Founding myth

The Dispute of Minerva and Neptune (c. 1689 or 1706) by René-Antoine Houasse, depicting the founding myth of Athens

A founding myth or etiological myth (Greek aition) explains either:

  • the origins of a ritual or of the founding of a city
  • the ethnogenesis of a group presented as a genealogy[7] with a founding father and thus of a nation (natio 'birth')
  • the spiritual origins of a belief, philosophy, discipline, or idea – presented as a narrative

Beginning in prehistorical times, many civilizations and kingdoms adopted some version of a heroic model national origin myth, including the Hittites and Zhou dynasty in the Bronze Age; the Scythians, Wusun, Romans and Goguryeo in Antiquity; Turks and Mongols during the Middle Ages; and the Dzungar Khanate in the late Renaissance.[8]

In the founding myth of the Zhou dynasty in China, Lady Yuan makes a ritual sacrifice to conceive, then becomes pregnant after stepping into the footprint of the King of Heaven. She gives birth to a son, Hou Ji, whom she leaves alone in dangerous places where he is protected by sheep, cattle, birds, and woodcutters. Convinced that he is a supernatural being, she takes him back and raises him. When he grows to adulthood, he takes the position of Master of Horses in the court of Emperor Yao, and becomes successful at growing grains, gourds and beans. According to the legend, he becomes founder of the Zhou dynasty after overthrowing the evil ruler of Shang.[9]

Like other civilizations, the Scythians also claimed descent from the son of the god of heaven. One day, the daughter of the god of the Dnieper River stole a young man's horses while he was herding his cattle, and forced him to lie with her before returning them. From this union, she conceived three sons, giving them their father's greatbow when they came of age. The son who could draw the bow would become king. All tried, but only the youngest was successful. On his attempt, three golden objects fell from the sky: a plow and yoke, a sword, and a cup. When the eldest two tried to pick them up, fire prevented them. After this, it was decided the youngest son, Scythes, would become king, and his people would be known as Scythians.[9]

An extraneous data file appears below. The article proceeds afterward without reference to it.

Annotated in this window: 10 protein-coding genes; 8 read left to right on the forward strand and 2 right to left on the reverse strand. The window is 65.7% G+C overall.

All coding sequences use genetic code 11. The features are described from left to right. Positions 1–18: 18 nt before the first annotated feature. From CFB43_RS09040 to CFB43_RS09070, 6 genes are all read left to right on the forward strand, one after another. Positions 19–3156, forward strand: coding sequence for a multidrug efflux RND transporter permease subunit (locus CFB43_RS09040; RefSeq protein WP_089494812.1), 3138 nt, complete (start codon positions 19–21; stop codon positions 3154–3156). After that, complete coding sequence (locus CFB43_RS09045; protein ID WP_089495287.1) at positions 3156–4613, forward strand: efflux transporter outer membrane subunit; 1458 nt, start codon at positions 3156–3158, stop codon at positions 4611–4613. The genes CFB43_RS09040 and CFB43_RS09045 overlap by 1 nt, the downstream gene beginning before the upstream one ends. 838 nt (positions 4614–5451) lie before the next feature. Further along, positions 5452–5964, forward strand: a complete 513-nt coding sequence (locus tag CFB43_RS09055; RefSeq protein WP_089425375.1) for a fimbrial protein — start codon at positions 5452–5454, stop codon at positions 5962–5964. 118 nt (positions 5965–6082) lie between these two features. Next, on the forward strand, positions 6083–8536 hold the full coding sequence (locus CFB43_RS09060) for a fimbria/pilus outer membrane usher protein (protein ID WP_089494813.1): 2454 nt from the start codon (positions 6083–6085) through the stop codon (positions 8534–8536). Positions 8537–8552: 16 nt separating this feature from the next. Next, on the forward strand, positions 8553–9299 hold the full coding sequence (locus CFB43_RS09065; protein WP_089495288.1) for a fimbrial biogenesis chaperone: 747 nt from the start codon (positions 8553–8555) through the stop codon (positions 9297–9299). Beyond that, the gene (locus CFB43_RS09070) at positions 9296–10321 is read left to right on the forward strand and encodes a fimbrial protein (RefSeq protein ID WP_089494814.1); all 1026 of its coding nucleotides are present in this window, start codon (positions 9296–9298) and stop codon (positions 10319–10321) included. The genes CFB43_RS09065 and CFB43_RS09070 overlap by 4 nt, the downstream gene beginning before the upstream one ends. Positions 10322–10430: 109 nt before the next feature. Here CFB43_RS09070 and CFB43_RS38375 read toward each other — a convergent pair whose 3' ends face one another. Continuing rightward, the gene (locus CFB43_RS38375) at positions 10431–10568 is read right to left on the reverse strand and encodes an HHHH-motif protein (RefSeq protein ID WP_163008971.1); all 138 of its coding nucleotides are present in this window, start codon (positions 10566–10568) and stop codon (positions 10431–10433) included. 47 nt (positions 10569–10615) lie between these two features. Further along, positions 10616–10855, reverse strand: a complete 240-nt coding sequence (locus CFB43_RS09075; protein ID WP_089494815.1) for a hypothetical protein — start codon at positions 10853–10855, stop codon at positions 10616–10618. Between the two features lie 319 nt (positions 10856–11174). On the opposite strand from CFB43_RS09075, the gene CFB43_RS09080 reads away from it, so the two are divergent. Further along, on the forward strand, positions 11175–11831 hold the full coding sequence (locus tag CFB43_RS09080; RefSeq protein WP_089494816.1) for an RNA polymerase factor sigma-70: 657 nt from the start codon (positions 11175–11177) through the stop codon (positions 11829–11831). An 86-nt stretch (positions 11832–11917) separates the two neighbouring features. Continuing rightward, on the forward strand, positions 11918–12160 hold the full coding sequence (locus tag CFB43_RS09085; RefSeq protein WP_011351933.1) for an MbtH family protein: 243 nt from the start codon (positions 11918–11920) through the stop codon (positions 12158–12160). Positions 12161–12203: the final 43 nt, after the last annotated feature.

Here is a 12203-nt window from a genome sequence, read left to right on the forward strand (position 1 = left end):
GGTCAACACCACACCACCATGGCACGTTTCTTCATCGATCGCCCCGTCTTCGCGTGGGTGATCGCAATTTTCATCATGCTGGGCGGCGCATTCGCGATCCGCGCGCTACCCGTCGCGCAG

The Torah (or Pentateuch, as biblical scholars sometimes call it) is the collective name for the first five books of the Bible: Genesis, Exodus, Leviticus, Numbers, and Deuteronomy. It forms the charter myth of Israel, the story of the people's origins and the foundations of their culture and institutions, and it is a fundamental principle of Judaism that the relationship between God and his chosen people was set out on Mount Sinai through the Torah, though many stories are adapted from older religions.[citation needed]

A founding myth may serve as the primary exemplum, as the myth of Ixion was the original Greek example of a murderer rendered unclean by his crime, who needed cleansing (catharsis) of his impurity.

Founding myths feature prominently in Greek mythology. "Ancient Greek rituals were bound to prominent local groups and hence to specific localities", Walter Burkert has observed,[10] "i.e. the sanctuaries and altars that had been set up for all time". Thus Greek and Hebrew founding myths established the special relationship between a deity and local people, who traced their origins from a hero and authenticated their ancestral rights through the founding myth. Greek founding myths often embody a justification for the ancient overturning of an older, archaic order, reformulating a historical event anchored in the social and natural world to valorize current community practices, creating symbolic narratives of "collective importance"[11] enriched with metaphor to account for traditional chronologies, and constructing an etiology considered to be plausible among those with a cultural investment.[12]